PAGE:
Olive Green Painted Antique Buffet

When I saw this antique buffet on Facebook Marketplace, I knew I could give it a fresh new look with a little bit of paint. So here’s the olive green painted antique buffet makeover.

Get more green painted furniture ideas here!

Jacobean antique buffet before painting olive green

Isn’t this buffet stunning?? Living in Duluth, MN, we found a lot of cool antiques that were pretty budget-friendly. This one was $175 I believe. What a steal!

If you want to know the best places to get good furniture for cheap, read through this post to find out.

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But, you know me, I’m in the business of painting furniture, so let’s make it over!

(While it’s gorgeous before, take a closer look. There are definitely scratches all over… it wasn’t in pristine condition.)

scroll down to see the after photos

Supplies Used for Olive Green Painted Antique Buffet Makeover

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Prep Buffet For Paint

Every good paint job starts with prepping the furniture. Including cleaning, taping, fixing damage, sanding, and of course cleaning again.

Check out this post for everything you need to know about prepping furniture for painting.

If your beloved piece is damaged, head on over to this post to learn more on how to repair cracks in antique wood furniture.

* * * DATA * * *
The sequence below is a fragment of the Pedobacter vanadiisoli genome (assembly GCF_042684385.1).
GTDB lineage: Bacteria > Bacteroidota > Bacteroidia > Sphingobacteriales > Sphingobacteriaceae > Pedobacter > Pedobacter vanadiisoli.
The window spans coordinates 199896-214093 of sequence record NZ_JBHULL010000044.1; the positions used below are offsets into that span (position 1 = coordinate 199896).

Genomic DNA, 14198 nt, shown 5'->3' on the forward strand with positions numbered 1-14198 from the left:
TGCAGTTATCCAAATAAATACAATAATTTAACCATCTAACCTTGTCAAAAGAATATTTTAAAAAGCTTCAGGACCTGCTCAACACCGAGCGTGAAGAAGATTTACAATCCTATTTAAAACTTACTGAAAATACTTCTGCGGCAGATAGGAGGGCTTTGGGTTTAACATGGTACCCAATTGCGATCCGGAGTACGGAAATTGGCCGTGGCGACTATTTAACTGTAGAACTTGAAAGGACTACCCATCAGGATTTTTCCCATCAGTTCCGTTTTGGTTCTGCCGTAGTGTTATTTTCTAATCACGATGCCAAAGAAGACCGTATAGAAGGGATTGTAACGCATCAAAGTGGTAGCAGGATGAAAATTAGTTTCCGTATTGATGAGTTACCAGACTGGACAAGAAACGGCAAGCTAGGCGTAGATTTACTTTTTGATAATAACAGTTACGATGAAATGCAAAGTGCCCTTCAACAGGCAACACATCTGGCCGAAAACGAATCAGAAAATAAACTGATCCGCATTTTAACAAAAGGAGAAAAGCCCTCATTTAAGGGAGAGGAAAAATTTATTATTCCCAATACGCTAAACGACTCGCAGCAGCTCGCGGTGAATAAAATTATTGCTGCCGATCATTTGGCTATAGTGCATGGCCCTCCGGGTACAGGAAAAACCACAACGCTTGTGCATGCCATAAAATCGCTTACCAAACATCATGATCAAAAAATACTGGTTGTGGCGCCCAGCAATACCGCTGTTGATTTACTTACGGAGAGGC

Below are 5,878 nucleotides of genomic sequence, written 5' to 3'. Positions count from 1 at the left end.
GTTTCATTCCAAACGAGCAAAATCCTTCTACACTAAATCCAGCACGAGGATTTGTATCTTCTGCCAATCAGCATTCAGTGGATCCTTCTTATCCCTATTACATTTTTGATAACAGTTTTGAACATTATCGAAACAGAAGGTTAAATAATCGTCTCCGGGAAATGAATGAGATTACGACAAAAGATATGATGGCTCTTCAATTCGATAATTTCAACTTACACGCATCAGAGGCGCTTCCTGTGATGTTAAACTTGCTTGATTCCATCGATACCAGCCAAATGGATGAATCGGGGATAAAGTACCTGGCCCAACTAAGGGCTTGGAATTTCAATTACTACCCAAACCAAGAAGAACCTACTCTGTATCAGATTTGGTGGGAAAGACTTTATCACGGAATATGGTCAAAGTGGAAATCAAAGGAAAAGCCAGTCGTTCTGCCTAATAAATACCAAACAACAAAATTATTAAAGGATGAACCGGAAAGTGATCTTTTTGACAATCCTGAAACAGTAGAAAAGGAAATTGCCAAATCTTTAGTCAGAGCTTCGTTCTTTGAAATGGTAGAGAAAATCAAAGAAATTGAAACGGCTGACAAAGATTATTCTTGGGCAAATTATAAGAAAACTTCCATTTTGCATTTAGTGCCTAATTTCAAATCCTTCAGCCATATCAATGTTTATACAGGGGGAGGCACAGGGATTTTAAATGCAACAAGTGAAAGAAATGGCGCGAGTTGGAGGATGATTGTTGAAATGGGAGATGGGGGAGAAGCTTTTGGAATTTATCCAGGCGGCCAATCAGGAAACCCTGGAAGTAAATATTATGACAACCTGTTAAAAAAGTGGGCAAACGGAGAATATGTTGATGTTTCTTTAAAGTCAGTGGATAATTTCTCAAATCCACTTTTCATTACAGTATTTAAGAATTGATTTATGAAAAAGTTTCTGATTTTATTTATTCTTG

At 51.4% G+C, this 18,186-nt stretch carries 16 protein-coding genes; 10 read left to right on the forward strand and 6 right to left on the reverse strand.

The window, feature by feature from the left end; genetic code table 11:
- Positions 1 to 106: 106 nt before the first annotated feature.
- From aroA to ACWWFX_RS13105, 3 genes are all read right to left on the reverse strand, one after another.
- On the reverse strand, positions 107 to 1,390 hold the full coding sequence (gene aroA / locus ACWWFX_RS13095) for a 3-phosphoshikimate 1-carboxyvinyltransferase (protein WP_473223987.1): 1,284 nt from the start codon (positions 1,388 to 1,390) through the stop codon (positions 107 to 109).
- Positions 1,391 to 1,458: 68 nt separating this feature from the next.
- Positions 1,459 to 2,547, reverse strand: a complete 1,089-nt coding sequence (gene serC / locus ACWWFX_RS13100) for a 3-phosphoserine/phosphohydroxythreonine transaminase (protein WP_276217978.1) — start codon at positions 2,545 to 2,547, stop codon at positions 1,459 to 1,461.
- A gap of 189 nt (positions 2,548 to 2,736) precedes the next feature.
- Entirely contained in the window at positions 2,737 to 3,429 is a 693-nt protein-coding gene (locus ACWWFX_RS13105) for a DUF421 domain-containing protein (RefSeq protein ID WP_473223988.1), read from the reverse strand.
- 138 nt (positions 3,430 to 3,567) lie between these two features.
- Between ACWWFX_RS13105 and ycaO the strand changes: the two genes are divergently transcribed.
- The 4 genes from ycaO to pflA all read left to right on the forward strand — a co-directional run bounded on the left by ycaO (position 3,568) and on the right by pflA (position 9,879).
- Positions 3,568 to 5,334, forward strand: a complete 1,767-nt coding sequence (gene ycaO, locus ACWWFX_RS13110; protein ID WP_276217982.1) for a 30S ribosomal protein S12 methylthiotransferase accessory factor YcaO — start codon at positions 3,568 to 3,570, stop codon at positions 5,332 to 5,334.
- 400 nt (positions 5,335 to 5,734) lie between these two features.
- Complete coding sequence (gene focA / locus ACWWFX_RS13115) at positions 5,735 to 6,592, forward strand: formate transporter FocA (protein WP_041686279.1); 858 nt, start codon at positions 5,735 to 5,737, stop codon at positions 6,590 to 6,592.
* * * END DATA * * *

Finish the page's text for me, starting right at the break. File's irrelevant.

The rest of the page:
Clean Buffet

So first, we cleaned the buffet to get all of the dirt, oils, and grime off of it. This one wasn’t bad at all. But, every piece of furniture has the potential to have oils or something that will hinder the paint from sticking to it.

So, we sprayed Krud Kutter all over it and scrubbed it with an old damp rag.

I specifically really like Krud Kutter because it cuts through grease and oils really easily, but it’s not harmful to the furniture either. Learn more on how to clean furniture before painting here.

Tape Off Buffet Legs and Hinges

Then I taped off the legs with some painter’s tape and some 24″ pre-taped plastic, to protect them from getting any paint on them. I wanted these legs to stay a dark-stained wood. Here’s our list of what is the best painters tape to help you decide which is the right kind of painters tape to use for your project.

But if you want to replace or add new legs, here’s a guide on how to add legs to a buffet.

antique buffet's legs wrapped in painters tape and plastic

Fill In Holes and Dents with Wood Filler

The old hardware had dug into the wood right around it, so I filled those dents in with some basic wood filler and then let it dry.

Learn more about filling holes when replacing furniture hardware here.

wood filler on dents left from hardware

Sand Buffet and Wood Filler

Actually, while I was waiting for it to dry, I scuff-sanded the rest of the buffet with 220 grit sandpaper.

A light sanding with 220 grit sandpaper makes a huge difference in the paint sticking and being durable. Learn more about the importance of sanding before painting furniture here.

scuff sanding the antique buffet with 220 grit sandpaper by hand

After the wood filler was dry (about 20 minutes later) I sanded the wood filler down so it was all flush with the wood around it.